Akoto envisions agriculture-led growth for Ghana’s economic transformation

Dr Owusu Afriyie Akoto, a presidential hopeful of the New Patriotic Party (NPP) for Election 2024, has envisioned a prosperous Ghana through agriculture-led growth to structurally transform Ghana’s economy.

This, he said, would be achieved, ‘through creating alternative opportunities for boosting foreign exchange reserves, mechanising the sector, prioritising public funding in the sector, improving productivity in smallholder farms as well as growing other sectors of the economy from revenues generated – for a self-reliant, food-secure, wealthy, and a healthy nation.’

‘I must reiterate here that, ‘Agriculture is the means to our end,’ Dr Akoto, a former Minister for Food and Agriculture, emphasised in a lecture, at the University of Ghana, Legon.

The lecture, dubbed: ‘The Vikings Alumni Celebrity Platform Lecture,’ and themed ‘Exploiting Agricultural Diversification to Fund Agricultural Development in Ghana’ was part of activities marking the 60th anniversary of the Sarbah Hall of Ghana’s first university.

Accredited for designing and overseeing the implementation of Ghana’s flagship agricultural programme, ‘Planting for Food and Jobs,’ the former Minister, who resigned to launch his presidential bid, recalled significant interventions he brought onto the sector.

He reiterated to build on the interventions and the need for a new innovative business model, value addition, and productive stakeholder engagement in the agricultural sector.

Dr Akoto, an Agriculture Economist, observed that since Independence in 1957 Ghana had approached the International Monetary Fund (IMF) 17 times, every four years on average for emergency financial assistance.

The latest IMF intervention was last year 2022 with the final agreement reached in May this year.

At the root of the recurrent IMF intervention is the reliance of the country on mainly foreign debt to finance our development, due to the nation not generating enough foreign exchange and domestic fiscal revenue to fund its economic development requirements.

Also, the country has relied on a few commodities to generate foreign exchange and for over a century these were mainly gold and cocoa.

Since 2009, oil, of which the international prices of these commodities are subject to large annual fluctuations and over the decades, real values have declined significantly.

There has been strong advocacy for adding value by processing the raw commodities before export, but, agro-processing is yet to attract the needed investments to boost, the foreign exchange earnings from the sector, the Aspirant, who is also a former Member of Parliament for Kwadaso Constituency observed.

He referred to Brazil, China, Malaysia, and Thailand AS recent examples of agricultural success stories in driving economic transformation; and in recent years, the European Union EU has substantially improved crop yields through plant breeding techniques, improved farm markets, and improved trading conditions in Agriculture.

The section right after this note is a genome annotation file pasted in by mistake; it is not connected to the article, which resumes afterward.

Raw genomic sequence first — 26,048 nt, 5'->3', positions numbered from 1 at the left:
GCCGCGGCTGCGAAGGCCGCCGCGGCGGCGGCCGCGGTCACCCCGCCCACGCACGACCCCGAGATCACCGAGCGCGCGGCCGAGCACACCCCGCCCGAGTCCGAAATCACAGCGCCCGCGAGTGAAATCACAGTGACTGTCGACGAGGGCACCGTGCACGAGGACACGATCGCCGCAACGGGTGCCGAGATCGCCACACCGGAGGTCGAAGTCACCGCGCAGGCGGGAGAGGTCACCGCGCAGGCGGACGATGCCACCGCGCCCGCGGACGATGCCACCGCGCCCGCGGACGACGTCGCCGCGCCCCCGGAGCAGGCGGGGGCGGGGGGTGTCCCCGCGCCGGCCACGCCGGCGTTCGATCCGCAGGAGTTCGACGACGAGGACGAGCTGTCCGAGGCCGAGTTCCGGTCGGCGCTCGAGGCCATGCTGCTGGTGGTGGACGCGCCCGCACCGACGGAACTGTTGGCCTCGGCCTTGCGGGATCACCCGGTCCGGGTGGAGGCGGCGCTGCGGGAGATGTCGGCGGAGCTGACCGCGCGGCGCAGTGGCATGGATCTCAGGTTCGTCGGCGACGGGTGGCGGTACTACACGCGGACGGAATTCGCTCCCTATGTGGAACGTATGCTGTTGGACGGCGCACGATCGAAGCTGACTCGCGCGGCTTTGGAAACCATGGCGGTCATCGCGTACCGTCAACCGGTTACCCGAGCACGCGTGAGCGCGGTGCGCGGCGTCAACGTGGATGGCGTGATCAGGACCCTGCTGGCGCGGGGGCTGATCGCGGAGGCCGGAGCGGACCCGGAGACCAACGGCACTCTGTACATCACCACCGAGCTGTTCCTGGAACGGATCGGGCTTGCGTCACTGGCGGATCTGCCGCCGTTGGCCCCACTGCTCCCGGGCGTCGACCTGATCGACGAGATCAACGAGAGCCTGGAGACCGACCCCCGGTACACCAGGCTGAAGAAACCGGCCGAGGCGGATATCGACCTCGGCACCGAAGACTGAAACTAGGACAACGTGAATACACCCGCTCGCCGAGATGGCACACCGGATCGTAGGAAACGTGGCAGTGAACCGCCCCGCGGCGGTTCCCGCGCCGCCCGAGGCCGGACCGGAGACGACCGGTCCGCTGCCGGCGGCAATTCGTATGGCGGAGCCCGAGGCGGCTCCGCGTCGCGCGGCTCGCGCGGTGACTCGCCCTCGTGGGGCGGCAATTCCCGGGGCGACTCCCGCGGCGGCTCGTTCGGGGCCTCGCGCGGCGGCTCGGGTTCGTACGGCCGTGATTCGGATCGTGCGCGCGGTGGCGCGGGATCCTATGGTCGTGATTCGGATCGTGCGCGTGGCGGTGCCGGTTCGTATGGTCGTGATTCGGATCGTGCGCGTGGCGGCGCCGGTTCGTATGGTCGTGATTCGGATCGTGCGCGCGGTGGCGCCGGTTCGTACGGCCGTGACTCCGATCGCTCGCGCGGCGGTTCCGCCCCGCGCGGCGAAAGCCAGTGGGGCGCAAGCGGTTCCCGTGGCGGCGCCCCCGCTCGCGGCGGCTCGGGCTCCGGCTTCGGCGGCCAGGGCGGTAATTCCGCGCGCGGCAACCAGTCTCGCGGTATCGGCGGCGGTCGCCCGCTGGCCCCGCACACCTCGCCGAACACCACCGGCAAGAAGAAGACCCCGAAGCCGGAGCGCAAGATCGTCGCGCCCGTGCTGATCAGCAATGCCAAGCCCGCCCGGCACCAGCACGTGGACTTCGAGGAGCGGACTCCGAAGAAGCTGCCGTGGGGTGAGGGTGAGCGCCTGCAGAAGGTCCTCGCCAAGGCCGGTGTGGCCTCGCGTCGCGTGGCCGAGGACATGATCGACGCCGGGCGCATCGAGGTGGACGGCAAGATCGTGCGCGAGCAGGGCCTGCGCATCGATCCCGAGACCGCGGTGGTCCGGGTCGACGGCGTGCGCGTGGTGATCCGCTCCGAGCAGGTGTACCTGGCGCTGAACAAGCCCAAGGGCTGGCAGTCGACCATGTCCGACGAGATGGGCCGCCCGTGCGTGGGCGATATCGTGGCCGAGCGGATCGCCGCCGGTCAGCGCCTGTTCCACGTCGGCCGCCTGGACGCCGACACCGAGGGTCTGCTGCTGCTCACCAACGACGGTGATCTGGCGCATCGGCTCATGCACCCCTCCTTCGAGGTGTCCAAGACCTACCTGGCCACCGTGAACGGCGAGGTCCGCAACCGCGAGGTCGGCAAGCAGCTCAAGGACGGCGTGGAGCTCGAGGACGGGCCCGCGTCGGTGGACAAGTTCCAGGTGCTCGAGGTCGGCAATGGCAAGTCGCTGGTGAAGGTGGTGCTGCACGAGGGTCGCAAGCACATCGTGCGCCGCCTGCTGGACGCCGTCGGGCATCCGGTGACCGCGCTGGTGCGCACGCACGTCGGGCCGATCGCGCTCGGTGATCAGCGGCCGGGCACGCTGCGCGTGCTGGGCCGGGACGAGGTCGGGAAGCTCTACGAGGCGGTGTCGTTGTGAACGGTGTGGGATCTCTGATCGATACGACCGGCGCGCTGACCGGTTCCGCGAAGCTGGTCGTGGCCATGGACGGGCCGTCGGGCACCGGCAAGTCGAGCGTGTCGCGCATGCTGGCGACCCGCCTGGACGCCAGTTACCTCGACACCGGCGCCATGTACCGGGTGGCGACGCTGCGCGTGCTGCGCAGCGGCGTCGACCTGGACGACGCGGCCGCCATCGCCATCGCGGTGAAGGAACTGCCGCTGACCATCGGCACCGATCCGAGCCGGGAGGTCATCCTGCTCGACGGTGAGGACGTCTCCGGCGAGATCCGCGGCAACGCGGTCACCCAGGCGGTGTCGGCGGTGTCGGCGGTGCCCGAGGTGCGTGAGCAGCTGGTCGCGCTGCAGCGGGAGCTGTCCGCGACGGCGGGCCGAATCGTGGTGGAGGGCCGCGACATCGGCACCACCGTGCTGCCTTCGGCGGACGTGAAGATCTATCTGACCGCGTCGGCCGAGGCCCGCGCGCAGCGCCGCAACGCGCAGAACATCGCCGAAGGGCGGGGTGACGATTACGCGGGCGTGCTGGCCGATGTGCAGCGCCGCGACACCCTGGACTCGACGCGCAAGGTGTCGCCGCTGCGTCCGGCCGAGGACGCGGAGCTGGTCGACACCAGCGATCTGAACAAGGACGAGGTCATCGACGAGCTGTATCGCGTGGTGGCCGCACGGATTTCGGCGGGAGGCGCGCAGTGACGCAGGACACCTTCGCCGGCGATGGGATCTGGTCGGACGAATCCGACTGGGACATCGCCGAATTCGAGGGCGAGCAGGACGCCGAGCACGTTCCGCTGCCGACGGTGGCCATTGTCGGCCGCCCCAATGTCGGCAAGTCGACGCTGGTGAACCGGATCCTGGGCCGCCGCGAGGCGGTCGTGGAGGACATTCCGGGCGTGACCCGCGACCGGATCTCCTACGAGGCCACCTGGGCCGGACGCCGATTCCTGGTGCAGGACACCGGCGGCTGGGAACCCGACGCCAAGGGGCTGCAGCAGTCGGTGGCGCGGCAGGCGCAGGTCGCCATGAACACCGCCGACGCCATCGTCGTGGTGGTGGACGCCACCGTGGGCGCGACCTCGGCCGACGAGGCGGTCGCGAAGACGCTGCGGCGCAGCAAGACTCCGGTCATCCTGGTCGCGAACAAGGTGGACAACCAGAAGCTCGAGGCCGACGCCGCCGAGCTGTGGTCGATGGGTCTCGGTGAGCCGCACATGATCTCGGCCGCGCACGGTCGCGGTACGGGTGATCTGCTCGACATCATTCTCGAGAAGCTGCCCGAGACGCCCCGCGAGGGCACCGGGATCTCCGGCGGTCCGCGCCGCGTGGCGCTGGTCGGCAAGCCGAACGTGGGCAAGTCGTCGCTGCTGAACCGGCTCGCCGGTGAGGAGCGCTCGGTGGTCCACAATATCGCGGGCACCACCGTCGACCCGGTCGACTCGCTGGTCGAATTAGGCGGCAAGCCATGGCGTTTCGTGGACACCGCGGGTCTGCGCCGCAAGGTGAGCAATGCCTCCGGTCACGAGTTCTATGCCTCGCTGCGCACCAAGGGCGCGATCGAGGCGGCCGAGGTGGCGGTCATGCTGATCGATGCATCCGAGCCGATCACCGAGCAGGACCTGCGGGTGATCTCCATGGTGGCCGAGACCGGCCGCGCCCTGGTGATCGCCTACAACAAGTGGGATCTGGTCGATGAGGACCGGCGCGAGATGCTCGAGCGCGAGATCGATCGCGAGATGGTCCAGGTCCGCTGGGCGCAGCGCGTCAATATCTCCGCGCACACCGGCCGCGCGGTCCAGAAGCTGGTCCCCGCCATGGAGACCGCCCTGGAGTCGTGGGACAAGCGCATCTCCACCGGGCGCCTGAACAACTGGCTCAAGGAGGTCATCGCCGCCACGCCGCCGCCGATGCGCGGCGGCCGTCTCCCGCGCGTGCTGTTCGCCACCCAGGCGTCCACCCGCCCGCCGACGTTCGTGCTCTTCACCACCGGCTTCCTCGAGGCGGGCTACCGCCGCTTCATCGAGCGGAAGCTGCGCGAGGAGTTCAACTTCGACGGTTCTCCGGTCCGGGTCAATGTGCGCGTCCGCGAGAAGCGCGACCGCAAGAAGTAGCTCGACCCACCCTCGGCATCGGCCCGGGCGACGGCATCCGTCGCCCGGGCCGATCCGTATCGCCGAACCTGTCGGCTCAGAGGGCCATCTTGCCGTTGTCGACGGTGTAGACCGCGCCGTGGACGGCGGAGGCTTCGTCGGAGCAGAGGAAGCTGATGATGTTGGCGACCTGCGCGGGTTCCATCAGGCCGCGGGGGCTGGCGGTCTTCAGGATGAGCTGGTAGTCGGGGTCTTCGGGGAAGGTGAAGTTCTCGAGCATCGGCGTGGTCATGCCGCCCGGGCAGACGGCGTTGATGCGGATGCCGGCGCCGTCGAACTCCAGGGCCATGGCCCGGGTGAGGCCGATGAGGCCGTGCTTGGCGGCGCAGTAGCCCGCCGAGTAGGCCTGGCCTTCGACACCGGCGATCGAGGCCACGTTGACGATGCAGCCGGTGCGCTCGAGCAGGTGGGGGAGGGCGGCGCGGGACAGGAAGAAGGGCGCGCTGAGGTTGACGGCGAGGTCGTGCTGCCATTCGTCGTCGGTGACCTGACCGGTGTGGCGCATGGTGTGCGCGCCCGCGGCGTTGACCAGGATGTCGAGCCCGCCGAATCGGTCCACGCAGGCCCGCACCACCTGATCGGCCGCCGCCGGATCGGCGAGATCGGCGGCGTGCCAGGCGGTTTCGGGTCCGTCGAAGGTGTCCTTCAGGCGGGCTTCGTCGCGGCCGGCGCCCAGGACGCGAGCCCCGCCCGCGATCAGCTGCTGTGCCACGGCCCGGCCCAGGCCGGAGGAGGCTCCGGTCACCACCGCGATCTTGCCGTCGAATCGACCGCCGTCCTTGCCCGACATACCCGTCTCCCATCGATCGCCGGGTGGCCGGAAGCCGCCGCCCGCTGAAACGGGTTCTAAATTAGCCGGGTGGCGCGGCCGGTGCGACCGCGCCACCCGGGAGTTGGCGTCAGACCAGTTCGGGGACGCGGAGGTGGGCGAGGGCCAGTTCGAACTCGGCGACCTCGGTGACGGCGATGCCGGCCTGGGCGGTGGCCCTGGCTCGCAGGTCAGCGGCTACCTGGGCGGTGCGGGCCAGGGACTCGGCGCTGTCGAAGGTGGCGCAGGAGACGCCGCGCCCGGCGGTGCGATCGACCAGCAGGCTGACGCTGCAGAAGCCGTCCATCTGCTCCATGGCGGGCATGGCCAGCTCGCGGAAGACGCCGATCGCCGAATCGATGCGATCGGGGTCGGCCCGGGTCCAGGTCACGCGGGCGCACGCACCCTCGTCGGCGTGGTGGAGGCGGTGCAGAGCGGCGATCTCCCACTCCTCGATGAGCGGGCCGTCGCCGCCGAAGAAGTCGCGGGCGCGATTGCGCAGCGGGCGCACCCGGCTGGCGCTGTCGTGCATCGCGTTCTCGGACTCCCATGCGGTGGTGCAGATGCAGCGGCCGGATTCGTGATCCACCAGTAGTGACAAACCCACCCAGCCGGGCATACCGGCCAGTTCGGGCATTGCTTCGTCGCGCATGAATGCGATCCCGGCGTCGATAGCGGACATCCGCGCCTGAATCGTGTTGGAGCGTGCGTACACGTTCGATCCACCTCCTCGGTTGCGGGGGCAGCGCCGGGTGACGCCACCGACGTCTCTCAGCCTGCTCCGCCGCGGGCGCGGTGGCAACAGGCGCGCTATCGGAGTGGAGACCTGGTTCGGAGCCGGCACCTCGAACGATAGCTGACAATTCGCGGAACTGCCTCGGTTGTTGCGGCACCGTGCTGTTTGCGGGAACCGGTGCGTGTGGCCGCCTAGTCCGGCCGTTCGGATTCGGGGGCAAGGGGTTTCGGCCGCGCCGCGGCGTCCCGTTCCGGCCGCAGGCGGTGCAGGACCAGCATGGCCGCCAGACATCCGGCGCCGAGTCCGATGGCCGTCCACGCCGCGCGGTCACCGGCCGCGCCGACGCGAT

These have contributed to significant increases in world food supplies.

Dr Akoto noted the challenge posed by COVID-19, the effects of climate change on agricultural production, political unrest across the continent, macroeconomic instability, and the raging debt crisis that many African governments face.

Also, Dr Akoto said a new global economic order emerging because of the current economic challenges and food, renewable energy, water, and big data, will drive this new order.

Despite these obstacles, Ghana’s agricultural sector has shown immense promise and offers significant opportunities for transforming our economy to provide food and other products to the rest of the world.

He went into the efforts at the pre-independence era, post-independence era, and the six years from January 2017 to January 2023, of his stewardship as the agriculture sector Minister, calling for the foundations to be built upon.

He said, ‘I am confident that if the foundations laid are built upon, they will lead to thriving sustainable agriculture to bring about prosperity for all.

The foundations come in two parts. The first part is activities with direct interface with farmers and processes to raise the level of agricultural activity. to international standards. And the second is the creation of new institutions with legislative backing to manage and develop targeted sub-sectors of the agricultural economy.’

He called for the empowerment of farmers with simple technologies, credit facilities, ready markets, and storage facilities through better political will, supply chain logistics, research and development and human development.

The lecture was chaired by Dr Grace Bediako, Board Chairperson of Ghana Statistical Service; with Prof Irene Susana Egyir, Dean of the School of Agriculture, and Dr Andrews Agyei-Holmes of the Institute of Statistical, Social and Economic Research ad special guests.

Source: Ghana News Agency